Dartmouth’s own Erich Osterberg, Research Assistant Professor in Dartmouth College’s Earth Sciences Department, was recently awarded a NSF Rapid Research and Response (RAPID) grant to study the impacts of the Fukushima Nuclear power plant disaster.  IGERT student here at Summit Camp are assisting with the collection of snow, which will eventually be tested for the presence of cesium, Cs137.

What evidence is there that radiation from Japan got all the way to Summit?

After the Fukushima disaster began, air masses (possibly containing radiation) from multiple different elevations (red=low, blue=medium, green=high) moved eastward over Greenland, between 2 and 3 weeks after the disaster started according to two different sets of meterological data available from NOAA’s Air Resources Laboratory and their HYSPLIT model.

Now that we know what Fukushima is, what is has to do with the Greenland Ice sheet, and how it got here, lets talk about how we collected samples to test if radiation from Fukushima actually accumulated in detectable amounts in the snow pack.

Willy Wonka and the Chocolate Factory version 2.0 – White Umpa Lumpas on Ice

First we shipped three huge ice core boxes full of 45 4L Nalgene bottles from Hanover, NH all the way to Summit with the 109th Air National Guard unit. Additionally, Thomas Overly, one of the IGERTs who recently completed the 1500km traverse from Thule, Greenland to Summit and back again in May and June had left smaller sampling bottles for us to use for the first sampling procedure. The next step was to dig a huge snow pit (7m long x 2m deep x 1.5 m wide – shown below), which contained two of the sampling locations, and one other pit ~100m away (2m long x 2m deep x 1.5m wide), containing the third replicate.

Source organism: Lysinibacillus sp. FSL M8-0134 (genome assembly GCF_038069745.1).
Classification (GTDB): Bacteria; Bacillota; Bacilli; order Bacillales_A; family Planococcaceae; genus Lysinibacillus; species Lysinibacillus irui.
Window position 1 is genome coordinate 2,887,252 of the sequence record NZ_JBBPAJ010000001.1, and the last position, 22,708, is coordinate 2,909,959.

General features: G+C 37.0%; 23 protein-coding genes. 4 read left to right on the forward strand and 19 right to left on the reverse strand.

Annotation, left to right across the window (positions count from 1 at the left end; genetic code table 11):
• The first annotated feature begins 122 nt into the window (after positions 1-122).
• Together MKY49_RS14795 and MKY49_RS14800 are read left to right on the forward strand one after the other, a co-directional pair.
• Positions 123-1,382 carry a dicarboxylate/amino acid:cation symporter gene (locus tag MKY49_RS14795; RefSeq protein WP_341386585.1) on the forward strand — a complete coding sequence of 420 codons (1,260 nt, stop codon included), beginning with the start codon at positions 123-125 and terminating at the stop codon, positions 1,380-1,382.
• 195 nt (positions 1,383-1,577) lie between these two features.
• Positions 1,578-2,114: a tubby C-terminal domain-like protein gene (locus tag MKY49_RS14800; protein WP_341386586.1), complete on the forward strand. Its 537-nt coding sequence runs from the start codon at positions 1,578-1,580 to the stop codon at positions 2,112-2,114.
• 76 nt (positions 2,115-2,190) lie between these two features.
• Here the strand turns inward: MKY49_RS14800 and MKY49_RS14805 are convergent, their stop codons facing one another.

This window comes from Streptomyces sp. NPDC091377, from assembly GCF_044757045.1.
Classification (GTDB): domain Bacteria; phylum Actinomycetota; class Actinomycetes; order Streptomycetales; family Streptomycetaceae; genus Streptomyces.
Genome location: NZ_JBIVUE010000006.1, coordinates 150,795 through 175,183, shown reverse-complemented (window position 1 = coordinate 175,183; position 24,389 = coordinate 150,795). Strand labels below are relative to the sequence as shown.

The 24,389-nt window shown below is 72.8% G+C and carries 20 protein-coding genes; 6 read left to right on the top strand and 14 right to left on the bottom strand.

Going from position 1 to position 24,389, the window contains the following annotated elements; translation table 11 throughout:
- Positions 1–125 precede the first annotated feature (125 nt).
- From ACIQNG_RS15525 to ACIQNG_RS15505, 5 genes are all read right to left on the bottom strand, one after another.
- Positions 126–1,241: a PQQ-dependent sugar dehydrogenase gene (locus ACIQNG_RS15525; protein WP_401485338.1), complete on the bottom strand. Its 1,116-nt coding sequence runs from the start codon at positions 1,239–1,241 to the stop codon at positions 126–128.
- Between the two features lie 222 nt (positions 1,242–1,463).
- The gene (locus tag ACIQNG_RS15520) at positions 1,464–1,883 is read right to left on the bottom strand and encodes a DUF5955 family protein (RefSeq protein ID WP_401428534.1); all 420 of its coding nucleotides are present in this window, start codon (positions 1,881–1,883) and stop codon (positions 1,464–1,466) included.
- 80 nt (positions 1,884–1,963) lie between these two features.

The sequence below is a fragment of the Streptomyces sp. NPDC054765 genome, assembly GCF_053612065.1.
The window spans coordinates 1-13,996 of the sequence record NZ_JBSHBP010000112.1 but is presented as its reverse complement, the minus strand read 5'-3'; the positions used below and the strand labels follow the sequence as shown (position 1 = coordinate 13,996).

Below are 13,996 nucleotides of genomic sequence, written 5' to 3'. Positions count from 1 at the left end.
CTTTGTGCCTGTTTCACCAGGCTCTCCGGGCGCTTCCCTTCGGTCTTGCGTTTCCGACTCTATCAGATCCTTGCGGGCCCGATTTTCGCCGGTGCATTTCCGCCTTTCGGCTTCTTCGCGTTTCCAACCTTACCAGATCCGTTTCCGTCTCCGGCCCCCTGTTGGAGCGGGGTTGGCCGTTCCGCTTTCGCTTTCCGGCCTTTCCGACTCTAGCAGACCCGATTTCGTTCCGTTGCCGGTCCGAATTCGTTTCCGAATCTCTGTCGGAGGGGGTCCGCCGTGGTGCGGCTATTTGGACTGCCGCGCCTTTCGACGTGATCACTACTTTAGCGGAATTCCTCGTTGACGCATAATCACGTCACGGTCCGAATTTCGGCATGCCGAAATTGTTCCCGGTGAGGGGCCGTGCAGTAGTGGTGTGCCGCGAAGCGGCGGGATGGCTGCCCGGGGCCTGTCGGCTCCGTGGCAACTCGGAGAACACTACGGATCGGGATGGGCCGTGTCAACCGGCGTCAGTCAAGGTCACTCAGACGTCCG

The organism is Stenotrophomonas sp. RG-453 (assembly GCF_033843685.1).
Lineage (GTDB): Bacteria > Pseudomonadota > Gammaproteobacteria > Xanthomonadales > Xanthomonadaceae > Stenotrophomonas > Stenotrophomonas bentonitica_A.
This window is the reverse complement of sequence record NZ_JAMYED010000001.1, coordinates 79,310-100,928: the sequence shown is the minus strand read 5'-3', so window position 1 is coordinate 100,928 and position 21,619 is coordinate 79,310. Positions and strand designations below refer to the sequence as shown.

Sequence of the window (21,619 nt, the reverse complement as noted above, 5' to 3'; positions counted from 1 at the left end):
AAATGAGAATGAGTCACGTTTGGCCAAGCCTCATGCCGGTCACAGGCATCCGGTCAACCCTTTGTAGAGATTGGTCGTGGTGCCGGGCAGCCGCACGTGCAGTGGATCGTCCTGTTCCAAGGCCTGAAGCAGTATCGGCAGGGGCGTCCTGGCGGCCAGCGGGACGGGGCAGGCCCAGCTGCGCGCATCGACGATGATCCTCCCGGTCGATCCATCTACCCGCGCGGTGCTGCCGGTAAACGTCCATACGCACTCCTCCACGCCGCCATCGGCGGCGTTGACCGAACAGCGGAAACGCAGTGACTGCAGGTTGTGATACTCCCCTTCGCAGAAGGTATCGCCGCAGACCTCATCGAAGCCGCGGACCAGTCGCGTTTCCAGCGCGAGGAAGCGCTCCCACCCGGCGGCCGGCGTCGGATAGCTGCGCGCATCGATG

Thomas, Ben, and Ian digging the big pit

Once the pit was dug, we had the immense pleasure of donning white clean suits and gloves (so as not to contaminate the samples – see Sam and I below) – and transforming into snow umpa lumpas.  And FYI wearing straight white was freezing – super high albedo.

Two sampling procedures were conducted at each site.  The first set of samples was for isotopes and anions; 125mL of snow was sampled once from each 5cm layer from the surface to 1m depth (see Sam and I in action below).  Next we used the 4L nalgenes to sample each 10cm layer three times from the surface to 50cm. In addition to sampling once with the 4Ls, we brought the bottles inside, put them into the sink (we were on dish duty so it was no big deal), and melted the snow in bottles.  We then consolidated the water from the different 10cm increments and different sampling locations into one of the three bottles. Once we had two empty containers for each 10cm increment we went back out to the pits and resampled the layers, so as to increase our total amount of water collected.  The huge amounts of water from each layer and pit was needed so as to detect the very low levels of radiation, which may or may not be present in the snow at Summit.

You may ask why we only sampled the top 50cm with the 4L bottles – well the answer is that the annual precipitation at Summit is approximately 60cm, therefore sampling the top 50cm is more than enough to capture the precipitation that may contain the radioactive fallout from Fukushima.

Marcus Welker and Sam Fey digging sampling for Fukushima fallout

Overall the sampling for Fukushima was a huge success.  In addition to our sampling for radioactive fallout, we observed the stratigraphy of the first ~2m, took a firn sample, and conducted permeability and density tests.  Stay tuned for the results of this work.

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Team IGERT helped Kaitlin collect all her data for a snow pit on summit — permeability, density, and crystal size. To find out more about the process, please view our mini documentary.